Review by Michael Bryant
The wind howls through the skeletal branches of the forest outside my house, as light of the flame throbs yellow on the paper. My eyes slide over the words on the page.
“In that lonely hollow, the oak tree broods as it has done since days of Eden, feasting on the dreaming dead, alight with autumn’s fire.”
Reading at my desk, the candle flame feebly pushing away the darkness, I feel my heart pulse and the bleakness of the winter night creep into my bones.
From author Daniel Mills comes a sampling of antiquarian New England horror. Mills serves up a melancholic brew of tragic characters, oppressive atmosphere, and the abysmal fear of the unknown beyond. He is the satyr leading us through the phantasmic history of the spectral wilderness, and bewitched urban landscapes of North Atlantic America. Melding pagan traditions with puritan dread, Mills sends the reader floating down a course twisted as the Miskatonic. Formed in modern style with classic intonations, Mills’ stories tease the imagination and drive the reader into feasting on the lugubrious aesthetic. After gorging on the tome, we are left hungering for more.
The opening story “The Hollow” examines the beauty of despair, with freedom from the memory of love, where escape from that abyss is found only in the eradication of one’s existence. “Dust From a Dark Flower” finds the burying ground in the village of Falmouth infested with a soul-devouring fungal growth, whose insidious tenacity does not restrict itself exclusively to the deceased.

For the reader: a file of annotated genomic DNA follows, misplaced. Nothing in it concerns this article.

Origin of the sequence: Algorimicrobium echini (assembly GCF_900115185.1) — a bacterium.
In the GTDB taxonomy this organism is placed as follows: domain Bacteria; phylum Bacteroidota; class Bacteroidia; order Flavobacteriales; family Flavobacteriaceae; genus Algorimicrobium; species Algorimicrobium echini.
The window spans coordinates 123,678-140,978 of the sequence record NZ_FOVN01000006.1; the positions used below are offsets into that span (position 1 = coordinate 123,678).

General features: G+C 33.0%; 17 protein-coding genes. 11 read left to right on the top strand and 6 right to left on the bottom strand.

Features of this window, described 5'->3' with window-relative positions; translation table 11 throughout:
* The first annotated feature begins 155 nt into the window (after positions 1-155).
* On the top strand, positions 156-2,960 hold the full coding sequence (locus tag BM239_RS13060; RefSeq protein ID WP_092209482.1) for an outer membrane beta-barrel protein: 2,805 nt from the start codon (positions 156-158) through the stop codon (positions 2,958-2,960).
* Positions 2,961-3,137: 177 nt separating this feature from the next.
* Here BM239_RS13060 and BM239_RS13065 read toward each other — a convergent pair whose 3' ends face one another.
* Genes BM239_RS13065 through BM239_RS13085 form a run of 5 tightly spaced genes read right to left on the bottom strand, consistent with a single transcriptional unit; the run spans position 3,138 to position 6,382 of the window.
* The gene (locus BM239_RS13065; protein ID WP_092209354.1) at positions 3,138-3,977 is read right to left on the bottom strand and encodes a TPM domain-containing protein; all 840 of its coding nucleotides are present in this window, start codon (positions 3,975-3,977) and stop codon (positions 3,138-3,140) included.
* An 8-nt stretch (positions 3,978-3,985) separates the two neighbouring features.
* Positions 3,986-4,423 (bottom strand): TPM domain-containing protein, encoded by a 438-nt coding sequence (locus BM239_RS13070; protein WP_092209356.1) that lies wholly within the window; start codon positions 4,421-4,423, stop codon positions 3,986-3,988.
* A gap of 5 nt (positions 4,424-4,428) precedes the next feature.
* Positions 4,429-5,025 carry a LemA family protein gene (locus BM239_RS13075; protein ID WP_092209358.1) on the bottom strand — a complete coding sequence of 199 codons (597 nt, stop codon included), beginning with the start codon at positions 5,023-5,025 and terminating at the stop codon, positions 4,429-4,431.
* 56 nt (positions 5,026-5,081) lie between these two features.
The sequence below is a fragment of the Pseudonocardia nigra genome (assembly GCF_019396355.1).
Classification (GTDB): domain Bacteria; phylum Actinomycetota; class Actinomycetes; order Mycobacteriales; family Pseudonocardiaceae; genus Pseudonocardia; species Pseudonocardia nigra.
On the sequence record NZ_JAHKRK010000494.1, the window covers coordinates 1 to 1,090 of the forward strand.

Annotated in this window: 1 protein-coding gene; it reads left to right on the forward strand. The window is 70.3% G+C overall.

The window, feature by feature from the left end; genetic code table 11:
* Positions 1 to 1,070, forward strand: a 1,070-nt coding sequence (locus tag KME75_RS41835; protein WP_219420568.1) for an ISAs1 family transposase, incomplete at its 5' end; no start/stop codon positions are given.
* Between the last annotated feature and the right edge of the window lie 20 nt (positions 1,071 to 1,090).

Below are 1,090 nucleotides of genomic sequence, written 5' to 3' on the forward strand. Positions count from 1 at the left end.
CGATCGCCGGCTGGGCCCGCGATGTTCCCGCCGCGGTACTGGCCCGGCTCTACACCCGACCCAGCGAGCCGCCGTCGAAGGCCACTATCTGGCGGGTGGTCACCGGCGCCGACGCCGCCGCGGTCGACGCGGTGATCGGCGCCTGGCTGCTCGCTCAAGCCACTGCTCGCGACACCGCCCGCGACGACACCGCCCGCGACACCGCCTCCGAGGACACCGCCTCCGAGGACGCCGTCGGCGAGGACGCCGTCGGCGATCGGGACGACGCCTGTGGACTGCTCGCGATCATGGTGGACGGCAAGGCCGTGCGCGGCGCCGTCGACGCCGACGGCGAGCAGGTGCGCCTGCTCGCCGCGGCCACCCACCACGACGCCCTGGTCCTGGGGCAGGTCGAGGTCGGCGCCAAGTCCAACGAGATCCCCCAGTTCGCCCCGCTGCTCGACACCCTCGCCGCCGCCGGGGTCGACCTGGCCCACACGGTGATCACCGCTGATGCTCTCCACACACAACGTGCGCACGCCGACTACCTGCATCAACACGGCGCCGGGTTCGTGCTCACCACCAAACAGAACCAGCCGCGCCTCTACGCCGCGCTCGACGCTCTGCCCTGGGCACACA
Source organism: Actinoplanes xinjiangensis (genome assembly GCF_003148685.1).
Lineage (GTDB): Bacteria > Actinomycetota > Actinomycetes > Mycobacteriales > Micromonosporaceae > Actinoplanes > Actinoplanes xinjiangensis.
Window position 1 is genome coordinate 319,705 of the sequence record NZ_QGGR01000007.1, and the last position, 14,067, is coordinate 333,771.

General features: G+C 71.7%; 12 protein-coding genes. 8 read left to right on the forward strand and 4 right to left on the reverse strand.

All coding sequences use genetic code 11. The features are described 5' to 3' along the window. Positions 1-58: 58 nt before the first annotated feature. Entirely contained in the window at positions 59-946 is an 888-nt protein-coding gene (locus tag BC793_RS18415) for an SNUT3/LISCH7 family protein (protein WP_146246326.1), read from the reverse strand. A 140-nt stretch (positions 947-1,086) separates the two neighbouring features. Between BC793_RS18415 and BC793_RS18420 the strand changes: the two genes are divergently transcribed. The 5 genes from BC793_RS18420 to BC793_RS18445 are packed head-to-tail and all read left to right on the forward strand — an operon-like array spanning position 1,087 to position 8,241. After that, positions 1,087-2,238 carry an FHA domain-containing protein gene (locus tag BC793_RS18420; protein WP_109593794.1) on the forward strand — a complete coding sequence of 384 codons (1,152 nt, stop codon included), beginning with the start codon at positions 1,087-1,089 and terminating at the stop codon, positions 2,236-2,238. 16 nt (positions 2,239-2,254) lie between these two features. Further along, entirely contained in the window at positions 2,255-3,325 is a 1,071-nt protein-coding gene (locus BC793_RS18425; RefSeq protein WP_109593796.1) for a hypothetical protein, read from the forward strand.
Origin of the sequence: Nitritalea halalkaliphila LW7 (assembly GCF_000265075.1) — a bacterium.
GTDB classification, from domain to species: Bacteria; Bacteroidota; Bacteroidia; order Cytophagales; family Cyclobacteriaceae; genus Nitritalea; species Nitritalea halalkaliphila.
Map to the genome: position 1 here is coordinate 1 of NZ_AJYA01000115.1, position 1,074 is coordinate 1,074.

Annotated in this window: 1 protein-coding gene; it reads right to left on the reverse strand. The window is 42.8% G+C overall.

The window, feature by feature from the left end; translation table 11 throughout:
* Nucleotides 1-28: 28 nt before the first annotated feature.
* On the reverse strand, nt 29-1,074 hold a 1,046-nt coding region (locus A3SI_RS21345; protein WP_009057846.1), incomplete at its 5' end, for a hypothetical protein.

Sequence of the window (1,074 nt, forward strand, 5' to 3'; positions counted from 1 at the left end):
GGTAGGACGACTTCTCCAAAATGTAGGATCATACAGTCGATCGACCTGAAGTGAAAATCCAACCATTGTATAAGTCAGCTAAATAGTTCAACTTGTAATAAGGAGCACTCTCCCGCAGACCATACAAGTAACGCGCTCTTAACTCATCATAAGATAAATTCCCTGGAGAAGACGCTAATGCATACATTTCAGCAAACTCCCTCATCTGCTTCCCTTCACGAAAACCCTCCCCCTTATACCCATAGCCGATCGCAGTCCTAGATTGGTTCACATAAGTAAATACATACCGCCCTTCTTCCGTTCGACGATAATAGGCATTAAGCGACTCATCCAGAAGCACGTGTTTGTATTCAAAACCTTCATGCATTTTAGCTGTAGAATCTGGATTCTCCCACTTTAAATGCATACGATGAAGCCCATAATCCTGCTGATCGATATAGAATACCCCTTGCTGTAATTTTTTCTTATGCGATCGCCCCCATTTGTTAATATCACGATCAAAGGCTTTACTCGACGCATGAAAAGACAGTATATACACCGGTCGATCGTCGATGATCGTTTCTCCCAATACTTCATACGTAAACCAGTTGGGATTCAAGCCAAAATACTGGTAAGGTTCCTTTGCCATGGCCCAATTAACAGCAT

A favorite pastime of mine is strolling through an old cemetery, admiring the engravings and decoding the history of a community, seeking the sum of lives laid to rest there. Daniel takes us on such a tour of an old churchyard in “Whistler’s Gore”, where it seems the year of 1798 was a trying time for the settlement. “The Falling Dark” administers an injection of cosmic horror and the struggle of temptation at the threshold. A veteran of the Civil War relates the horrors of Shiloh, and his strange and brief stay at “The House of the Caryatids”, a southern manor with valkyrie guardians. The anthology concludes with the title story “The Lord Came at Twilight”, which steps out of the American locales and into the arena of middle ages Europe where a series of misfortunes plunges the faithful and virtuous into the pit of corruption and debauchery.
Wayne Miller illuminates the gloom of Daniel’s mind with his illustrations, enhancing the experience of the stories and steering the reader’s mental imagery to the intended discourse of the emulation of sorrow. The literary and visual artworks combine to create an overall sense of morbid ambiance, sure to delight the most discerning weird fiction enthusiast.
Settle in for the evening and wander the broken and muddied path through the centuries with Mr. Mills as your guide, moving toward the hour of twilight and His coming.
5/5 Fungal Rotted Tombstones